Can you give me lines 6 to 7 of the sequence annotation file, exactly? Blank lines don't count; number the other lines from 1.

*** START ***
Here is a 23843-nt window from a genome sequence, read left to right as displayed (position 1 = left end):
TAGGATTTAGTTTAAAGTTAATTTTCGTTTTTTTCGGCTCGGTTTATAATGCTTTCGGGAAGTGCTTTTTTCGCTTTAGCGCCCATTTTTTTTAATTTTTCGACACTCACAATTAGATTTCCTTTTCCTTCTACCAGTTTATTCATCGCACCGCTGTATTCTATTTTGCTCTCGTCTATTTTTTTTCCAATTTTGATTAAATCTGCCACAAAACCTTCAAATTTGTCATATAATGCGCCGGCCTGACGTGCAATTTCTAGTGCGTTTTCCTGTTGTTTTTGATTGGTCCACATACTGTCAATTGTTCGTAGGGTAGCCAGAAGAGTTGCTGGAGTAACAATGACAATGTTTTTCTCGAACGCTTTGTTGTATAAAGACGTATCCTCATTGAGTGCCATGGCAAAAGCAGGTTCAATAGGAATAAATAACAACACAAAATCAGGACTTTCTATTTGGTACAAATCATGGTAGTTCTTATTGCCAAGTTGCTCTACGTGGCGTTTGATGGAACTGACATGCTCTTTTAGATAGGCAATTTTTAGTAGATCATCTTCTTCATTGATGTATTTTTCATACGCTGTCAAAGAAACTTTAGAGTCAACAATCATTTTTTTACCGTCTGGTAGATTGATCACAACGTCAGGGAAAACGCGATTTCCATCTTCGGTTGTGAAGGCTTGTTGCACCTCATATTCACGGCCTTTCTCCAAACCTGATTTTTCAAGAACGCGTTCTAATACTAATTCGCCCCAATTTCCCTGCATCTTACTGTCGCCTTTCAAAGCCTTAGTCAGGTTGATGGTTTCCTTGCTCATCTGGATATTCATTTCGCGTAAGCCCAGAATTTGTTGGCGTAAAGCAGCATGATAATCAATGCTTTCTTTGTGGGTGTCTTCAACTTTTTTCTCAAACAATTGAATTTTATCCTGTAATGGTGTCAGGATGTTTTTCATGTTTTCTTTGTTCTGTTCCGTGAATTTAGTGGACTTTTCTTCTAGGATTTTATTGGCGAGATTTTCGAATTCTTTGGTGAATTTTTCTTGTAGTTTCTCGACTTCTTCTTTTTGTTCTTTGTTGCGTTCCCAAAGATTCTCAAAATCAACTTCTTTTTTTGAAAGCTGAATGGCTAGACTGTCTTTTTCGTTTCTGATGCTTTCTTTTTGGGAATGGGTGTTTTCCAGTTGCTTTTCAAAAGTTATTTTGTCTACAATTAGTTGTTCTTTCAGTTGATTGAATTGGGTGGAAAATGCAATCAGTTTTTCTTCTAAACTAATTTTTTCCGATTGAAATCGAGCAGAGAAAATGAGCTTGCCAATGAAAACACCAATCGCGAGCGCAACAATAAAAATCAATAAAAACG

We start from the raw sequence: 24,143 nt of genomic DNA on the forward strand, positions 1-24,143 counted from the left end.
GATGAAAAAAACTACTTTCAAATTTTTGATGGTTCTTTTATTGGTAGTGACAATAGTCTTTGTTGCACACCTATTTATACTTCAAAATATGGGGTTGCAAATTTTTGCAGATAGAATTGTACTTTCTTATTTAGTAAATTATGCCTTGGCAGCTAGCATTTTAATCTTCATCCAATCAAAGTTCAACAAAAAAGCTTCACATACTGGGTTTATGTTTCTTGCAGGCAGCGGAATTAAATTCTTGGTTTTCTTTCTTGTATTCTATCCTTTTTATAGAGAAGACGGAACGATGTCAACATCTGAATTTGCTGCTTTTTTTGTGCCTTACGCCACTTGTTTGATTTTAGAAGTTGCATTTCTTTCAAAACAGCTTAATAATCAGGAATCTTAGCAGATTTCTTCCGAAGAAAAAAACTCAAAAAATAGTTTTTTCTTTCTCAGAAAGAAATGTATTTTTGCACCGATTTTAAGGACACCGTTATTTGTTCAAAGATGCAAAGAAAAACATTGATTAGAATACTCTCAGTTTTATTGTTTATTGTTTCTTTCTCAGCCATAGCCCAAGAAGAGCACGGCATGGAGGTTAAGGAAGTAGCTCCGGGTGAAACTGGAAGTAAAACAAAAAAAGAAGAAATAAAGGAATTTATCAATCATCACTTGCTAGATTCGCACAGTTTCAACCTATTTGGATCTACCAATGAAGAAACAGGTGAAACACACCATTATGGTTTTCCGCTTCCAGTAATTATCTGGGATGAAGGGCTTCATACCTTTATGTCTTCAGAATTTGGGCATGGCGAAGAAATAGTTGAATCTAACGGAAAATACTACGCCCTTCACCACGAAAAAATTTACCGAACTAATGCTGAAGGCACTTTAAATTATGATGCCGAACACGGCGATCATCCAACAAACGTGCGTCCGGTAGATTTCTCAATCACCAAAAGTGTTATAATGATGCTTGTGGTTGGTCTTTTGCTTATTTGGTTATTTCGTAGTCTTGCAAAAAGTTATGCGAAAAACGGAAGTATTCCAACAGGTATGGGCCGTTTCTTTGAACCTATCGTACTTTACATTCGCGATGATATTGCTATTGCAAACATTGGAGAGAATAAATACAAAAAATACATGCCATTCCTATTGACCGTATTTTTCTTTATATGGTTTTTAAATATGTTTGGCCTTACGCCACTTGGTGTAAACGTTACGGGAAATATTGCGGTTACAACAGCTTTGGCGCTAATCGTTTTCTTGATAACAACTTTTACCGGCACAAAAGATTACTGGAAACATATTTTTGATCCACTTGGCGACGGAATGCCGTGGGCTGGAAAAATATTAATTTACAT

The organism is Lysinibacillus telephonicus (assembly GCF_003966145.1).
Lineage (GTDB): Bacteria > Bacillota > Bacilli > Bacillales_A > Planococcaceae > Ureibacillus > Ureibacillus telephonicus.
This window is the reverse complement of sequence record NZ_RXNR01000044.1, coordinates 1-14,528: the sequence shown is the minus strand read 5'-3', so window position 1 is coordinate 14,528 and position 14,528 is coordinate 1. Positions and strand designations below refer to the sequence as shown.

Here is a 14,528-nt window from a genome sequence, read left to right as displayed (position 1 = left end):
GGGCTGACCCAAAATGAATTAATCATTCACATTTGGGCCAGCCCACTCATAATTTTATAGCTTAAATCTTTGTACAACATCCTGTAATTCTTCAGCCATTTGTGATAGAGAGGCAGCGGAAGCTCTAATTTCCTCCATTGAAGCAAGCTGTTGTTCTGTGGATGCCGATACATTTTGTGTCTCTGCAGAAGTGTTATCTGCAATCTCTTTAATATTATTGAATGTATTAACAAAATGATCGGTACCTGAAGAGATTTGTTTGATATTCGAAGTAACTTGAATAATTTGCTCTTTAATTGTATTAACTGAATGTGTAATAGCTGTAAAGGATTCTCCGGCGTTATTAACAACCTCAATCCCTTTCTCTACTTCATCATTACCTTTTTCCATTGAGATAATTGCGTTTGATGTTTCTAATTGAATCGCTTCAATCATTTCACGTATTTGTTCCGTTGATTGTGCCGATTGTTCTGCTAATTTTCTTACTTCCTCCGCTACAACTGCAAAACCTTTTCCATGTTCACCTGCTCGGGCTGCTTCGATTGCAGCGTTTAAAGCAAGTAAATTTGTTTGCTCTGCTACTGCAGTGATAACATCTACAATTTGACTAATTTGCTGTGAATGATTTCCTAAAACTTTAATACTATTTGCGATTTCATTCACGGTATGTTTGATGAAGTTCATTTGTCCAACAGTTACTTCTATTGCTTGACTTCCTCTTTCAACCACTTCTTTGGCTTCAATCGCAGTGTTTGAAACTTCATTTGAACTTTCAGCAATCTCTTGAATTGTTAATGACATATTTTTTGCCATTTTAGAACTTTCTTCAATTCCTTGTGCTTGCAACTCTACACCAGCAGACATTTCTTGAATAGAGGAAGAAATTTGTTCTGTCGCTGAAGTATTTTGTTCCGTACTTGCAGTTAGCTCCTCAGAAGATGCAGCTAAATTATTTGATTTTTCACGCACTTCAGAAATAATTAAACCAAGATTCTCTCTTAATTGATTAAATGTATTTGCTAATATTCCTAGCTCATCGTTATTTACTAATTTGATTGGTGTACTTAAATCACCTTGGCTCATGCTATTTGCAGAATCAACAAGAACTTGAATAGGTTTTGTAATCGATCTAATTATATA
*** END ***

Lineage (GTDB): Bacteria > Bacillota > Bacilli > Bacillales_A > Planococcaceae > Ureibacillus > Ureibacillus telephonicus.
This window is the reverse complement of sequence record NZ_RXNR01000044.1, coordinates 1-14,528: the sequence shown is the minus strand read 5'-3', so window position 1 is coordinate 14,528 and position 14,528 is coordinate 1. Positions and strand designations below refer to the sequence as shown.